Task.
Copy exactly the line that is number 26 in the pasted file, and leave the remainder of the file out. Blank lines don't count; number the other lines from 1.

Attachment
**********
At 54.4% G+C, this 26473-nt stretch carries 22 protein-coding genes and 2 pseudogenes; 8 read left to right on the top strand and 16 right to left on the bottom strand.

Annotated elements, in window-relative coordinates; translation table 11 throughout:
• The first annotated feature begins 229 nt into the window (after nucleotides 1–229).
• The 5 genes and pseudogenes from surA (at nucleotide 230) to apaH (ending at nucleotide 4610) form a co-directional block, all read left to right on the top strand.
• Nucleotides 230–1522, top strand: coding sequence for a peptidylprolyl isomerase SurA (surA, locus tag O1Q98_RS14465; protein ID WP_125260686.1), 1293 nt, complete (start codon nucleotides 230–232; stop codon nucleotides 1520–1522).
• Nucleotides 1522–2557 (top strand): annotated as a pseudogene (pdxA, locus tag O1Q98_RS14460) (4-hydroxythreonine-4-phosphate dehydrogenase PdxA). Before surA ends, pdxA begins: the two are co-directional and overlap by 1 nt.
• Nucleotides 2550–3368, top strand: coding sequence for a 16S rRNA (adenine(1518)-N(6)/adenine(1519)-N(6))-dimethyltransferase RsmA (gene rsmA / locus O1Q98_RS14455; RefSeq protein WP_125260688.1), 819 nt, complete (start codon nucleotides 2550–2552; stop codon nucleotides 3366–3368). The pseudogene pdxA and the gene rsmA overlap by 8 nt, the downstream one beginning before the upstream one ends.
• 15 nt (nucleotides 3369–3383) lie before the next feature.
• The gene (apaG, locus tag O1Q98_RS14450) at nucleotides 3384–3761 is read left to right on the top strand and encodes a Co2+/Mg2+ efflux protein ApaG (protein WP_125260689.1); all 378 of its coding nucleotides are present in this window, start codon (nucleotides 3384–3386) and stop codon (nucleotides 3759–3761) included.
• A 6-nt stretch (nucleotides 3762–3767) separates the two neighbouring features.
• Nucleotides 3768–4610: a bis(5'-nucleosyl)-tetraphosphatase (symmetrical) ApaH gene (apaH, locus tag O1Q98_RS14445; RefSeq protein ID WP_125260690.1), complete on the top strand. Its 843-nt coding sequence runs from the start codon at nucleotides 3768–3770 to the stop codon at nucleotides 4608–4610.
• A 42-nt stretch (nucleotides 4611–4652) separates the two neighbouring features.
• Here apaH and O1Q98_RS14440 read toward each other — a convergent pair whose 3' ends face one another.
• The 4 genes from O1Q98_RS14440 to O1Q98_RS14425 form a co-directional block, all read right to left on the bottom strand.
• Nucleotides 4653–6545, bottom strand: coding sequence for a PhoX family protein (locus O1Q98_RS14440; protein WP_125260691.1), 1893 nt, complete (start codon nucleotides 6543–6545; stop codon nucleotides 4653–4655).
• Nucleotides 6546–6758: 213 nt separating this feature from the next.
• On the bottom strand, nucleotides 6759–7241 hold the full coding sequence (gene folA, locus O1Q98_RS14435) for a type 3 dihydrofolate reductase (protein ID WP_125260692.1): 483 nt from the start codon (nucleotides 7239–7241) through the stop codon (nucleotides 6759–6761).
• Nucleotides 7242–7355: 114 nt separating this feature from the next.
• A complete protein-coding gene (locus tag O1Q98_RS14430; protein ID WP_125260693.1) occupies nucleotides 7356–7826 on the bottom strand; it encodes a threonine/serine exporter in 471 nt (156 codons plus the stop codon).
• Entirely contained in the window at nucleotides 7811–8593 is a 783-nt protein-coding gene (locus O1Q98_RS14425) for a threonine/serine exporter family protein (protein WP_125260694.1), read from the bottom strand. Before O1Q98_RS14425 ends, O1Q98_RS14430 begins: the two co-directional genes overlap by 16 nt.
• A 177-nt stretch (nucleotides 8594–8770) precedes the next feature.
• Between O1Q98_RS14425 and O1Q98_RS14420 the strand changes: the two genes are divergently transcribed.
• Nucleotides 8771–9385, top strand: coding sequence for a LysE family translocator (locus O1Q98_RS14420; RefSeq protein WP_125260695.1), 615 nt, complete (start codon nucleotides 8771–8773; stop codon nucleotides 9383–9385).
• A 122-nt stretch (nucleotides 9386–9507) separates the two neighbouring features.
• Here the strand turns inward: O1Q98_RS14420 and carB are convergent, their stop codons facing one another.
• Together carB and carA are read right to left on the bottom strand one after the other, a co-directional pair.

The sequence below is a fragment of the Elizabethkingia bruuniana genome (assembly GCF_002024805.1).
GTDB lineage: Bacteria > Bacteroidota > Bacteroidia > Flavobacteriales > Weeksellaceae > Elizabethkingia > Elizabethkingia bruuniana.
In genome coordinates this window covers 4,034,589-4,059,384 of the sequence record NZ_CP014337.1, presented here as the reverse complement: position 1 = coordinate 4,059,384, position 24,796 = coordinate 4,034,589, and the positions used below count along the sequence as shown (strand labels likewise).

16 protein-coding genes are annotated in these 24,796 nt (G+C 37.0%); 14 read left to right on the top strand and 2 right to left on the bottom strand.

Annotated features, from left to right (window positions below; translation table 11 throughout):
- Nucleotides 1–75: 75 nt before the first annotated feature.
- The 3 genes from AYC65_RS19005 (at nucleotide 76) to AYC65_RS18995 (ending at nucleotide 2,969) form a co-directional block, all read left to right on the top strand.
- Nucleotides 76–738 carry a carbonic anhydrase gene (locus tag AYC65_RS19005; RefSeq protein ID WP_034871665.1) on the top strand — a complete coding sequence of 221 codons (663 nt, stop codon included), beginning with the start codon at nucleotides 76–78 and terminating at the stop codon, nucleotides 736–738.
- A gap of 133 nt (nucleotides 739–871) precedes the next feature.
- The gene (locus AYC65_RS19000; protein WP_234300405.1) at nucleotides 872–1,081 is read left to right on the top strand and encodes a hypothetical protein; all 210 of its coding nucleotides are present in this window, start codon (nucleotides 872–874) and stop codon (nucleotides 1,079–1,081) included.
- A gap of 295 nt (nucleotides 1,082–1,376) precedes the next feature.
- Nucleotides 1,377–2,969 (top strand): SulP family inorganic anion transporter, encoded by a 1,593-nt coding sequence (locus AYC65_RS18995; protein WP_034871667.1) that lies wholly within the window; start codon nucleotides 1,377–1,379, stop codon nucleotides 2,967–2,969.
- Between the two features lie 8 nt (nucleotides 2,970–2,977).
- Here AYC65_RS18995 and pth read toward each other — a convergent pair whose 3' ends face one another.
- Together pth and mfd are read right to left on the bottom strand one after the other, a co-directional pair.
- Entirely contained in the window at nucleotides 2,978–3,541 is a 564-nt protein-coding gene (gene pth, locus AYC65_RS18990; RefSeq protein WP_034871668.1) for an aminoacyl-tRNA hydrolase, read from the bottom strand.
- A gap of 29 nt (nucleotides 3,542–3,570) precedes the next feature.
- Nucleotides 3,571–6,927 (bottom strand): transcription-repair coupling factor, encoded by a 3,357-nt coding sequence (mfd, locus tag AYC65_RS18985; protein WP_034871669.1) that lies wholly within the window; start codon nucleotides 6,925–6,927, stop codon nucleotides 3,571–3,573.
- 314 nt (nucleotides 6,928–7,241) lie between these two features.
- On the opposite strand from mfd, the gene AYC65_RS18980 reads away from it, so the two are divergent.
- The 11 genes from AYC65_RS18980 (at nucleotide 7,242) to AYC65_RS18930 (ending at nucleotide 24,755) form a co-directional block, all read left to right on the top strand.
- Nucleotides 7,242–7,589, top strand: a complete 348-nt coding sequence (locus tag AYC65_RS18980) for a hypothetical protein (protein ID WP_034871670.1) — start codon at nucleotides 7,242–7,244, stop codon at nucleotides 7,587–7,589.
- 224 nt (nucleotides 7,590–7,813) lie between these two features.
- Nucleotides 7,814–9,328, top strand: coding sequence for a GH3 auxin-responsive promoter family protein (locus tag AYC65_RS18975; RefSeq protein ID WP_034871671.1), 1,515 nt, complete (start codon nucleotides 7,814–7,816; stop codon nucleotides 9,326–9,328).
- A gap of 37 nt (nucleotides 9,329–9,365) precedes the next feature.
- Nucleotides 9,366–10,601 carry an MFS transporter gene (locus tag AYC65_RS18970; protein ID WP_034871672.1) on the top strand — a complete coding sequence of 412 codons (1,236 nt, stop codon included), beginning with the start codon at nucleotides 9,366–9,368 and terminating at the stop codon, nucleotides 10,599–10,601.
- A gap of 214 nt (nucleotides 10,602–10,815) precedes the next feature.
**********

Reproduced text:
• Together carB and carA are read right to left on the bottom strand one after the other, a co-directional pair.